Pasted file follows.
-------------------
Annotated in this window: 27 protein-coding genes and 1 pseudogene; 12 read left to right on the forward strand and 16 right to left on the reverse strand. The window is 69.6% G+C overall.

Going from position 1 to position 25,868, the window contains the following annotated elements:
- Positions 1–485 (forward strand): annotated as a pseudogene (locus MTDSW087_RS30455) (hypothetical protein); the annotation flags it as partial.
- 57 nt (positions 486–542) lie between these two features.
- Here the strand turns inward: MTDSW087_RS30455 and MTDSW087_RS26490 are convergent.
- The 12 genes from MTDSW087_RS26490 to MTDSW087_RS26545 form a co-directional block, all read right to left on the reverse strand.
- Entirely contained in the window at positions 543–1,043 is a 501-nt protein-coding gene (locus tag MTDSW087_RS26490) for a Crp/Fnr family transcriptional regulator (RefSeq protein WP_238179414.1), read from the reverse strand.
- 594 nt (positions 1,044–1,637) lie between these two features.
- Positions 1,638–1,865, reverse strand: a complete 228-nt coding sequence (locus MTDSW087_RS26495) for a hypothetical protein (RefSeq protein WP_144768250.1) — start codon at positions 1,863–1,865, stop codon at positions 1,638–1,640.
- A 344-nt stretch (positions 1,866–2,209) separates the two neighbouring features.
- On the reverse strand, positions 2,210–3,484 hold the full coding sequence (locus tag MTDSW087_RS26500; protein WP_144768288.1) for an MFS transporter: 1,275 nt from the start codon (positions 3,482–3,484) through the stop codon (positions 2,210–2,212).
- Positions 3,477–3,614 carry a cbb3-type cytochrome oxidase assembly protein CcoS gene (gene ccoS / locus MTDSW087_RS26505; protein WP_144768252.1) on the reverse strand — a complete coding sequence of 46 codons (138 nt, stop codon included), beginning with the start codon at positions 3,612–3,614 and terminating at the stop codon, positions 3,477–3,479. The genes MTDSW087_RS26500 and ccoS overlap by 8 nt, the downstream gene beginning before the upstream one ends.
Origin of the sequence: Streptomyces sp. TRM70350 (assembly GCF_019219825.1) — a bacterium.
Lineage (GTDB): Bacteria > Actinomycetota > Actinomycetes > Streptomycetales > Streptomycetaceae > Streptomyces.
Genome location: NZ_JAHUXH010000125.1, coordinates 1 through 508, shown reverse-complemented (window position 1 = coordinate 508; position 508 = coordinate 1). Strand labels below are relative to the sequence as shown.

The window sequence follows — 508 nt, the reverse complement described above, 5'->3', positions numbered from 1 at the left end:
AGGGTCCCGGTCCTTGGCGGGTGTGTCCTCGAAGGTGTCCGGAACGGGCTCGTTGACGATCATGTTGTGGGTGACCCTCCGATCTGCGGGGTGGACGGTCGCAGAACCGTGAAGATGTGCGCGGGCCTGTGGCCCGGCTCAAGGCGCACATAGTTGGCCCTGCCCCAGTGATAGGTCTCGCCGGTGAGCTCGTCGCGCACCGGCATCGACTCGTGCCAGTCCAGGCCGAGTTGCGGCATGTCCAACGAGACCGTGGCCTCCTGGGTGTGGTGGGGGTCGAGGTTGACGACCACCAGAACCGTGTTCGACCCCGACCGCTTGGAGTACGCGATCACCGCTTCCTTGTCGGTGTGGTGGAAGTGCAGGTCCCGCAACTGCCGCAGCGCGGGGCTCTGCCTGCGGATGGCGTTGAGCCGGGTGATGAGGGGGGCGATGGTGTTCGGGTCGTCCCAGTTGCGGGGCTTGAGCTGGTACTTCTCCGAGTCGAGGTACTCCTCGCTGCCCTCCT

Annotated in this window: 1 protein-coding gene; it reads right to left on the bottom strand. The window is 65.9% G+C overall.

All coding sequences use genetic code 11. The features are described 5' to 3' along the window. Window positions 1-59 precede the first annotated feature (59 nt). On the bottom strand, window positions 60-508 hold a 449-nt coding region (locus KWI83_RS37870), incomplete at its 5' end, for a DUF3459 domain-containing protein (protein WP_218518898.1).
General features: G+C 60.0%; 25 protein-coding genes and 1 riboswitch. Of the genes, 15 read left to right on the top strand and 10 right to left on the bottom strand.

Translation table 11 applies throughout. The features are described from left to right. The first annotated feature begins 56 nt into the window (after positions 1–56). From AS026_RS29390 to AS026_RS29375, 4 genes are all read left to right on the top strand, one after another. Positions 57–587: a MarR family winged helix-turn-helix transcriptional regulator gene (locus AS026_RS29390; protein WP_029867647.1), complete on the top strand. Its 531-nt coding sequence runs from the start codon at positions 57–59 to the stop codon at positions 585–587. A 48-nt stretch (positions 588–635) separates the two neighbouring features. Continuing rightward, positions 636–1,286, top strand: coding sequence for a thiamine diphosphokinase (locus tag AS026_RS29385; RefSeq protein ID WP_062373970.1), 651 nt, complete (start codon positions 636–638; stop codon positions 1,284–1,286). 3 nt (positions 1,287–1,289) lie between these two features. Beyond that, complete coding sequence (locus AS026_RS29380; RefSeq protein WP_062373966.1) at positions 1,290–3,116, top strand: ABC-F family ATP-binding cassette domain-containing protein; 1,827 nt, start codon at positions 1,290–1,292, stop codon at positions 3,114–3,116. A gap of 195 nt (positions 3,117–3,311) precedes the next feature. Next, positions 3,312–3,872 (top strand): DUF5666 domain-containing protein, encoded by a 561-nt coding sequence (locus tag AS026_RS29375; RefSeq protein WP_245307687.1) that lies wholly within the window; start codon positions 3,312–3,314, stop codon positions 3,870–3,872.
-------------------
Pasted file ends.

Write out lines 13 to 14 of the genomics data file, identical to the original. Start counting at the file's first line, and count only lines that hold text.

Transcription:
Origin of the sequence: Streptomyces sp. TRM70350 (assembly GCF_019219825.1) — a bacterium.
Lineage (GTDB): Bacteria > Actinomycetota > Actinomycetes > Streptomycetales > Streptomycetaceae > Streptomyces.